8. Does it need to be about you? Make sure you’re presenting the topic, not you. Try to present the topic without talking about yourself. Then go back and sprinkle judiciously and sprinkle in a few “I”, “me”, and “we”.
    9. Find the humor. Snark gets tiring really fast. It will only take you so far. What you want to look for is the absurdity of a situation and point it out. How do you find it? Using observations and a little reporting of course!
    10. Did you stay on point? And did you kill the bunny? You’re getting ready to write a great post and you’ve stayed on point, except there’s one little thing you REALLY want to put into it but it doesn’t fit. It’s your bunny. Don’t try to force things that don’t belong into your story. Hilton says, “Kill your bunny. Or at least put it into the freezer until you need it later.”
    11. Read everything twice. Once for fun and the second time to dissect it. Do it with other people’s content too. Find the elements—the attention grabber, the examples, the point. Then you can begin to see patterns emerge and what’s working and be able to emulate it in your own writing.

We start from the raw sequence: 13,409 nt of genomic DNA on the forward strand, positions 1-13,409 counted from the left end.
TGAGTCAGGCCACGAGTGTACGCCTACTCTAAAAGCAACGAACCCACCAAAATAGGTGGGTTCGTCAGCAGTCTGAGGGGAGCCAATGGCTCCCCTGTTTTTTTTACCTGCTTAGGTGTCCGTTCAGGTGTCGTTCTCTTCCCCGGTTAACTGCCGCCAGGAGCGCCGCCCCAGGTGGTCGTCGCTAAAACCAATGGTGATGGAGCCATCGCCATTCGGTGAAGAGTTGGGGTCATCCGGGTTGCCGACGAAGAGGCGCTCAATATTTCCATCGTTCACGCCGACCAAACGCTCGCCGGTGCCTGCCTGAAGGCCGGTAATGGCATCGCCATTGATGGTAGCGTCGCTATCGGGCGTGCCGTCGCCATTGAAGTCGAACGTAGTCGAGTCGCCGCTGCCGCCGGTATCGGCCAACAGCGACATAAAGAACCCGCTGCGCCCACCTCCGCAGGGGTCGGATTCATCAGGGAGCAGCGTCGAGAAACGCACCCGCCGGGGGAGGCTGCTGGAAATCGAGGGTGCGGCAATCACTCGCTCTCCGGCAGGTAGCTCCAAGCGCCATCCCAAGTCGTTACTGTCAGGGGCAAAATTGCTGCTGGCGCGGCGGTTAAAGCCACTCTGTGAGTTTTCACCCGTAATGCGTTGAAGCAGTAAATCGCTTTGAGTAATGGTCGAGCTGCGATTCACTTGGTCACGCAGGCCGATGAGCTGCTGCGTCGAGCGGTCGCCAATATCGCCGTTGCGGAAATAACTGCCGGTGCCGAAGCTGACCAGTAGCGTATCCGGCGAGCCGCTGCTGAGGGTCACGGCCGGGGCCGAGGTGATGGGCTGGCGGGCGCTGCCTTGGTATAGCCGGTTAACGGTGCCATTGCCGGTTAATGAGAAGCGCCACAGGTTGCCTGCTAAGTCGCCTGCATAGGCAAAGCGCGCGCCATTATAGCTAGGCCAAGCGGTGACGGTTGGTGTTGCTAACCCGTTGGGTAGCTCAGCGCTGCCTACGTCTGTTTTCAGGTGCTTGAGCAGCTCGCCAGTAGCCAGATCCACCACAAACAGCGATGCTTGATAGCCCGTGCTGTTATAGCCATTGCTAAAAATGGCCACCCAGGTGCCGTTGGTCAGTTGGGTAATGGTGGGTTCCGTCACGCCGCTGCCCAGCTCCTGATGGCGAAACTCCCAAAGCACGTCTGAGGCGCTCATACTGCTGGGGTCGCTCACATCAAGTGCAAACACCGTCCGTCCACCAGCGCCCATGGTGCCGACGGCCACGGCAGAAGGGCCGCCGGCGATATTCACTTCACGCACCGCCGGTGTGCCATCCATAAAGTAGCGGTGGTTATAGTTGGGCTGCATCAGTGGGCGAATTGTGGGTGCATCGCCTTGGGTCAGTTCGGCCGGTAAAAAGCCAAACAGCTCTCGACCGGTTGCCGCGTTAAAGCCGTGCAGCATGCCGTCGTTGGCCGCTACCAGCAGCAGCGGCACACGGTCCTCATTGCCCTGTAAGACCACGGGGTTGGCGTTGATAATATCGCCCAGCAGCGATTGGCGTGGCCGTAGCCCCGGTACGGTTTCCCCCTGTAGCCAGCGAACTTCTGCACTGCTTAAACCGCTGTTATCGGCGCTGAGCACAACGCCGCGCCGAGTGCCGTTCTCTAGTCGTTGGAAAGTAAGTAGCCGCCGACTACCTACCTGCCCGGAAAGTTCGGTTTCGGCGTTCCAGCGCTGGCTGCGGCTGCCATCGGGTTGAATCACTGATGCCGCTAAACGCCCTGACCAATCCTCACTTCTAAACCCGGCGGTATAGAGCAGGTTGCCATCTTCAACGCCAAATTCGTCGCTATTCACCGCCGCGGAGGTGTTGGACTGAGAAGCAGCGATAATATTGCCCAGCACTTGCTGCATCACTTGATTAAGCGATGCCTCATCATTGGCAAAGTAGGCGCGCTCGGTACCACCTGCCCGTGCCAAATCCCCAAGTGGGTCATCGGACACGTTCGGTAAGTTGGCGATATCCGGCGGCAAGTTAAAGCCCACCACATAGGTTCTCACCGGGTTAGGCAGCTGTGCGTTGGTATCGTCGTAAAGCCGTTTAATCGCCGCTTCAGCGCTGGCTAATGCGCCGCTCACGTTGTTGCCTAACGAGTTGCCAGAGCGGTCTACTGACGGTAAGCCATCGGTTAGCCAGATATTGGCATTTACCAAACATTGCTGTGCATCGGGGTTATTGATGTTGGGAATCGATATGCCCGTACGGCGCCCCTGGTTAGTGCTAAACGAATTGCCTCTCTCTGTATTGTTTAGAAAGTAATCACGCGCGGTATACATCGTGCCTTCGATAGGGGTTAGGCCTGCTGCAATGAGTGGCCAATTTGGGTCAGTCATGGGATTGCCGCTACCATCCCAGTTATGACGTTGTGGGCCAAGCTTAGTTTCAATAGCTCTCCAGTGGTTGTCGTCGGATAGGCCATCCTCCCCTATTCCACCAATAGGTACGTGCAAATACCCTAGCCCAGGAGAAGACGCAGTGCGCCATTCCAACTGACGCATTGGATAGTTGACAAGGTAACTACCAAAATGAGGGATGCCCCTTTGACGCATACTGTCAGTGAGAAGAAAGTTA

12. Quirky is currency. It’s money in the bank. Think about it. If a nightclub tells you they have bottle service, do you care that much? No probably not. What if the nightclub told you they had a package that included a swanky designer selection of champagne that range in size from 750ml to 30 liters (which weighs 80 pounds by the way and holds the same amount as 40 normal bottles)? That gets through the wall instantly and resonates with people.

    You can study SEO until the sun goes down or try the latest trick, but that doesn’t tell you how to keep those readers or how to engage them over the long term. Better quality will do that. Make a commitment to become a better writer and produce more quality content for your readers.

    How have you committed to producing quality content over quantity?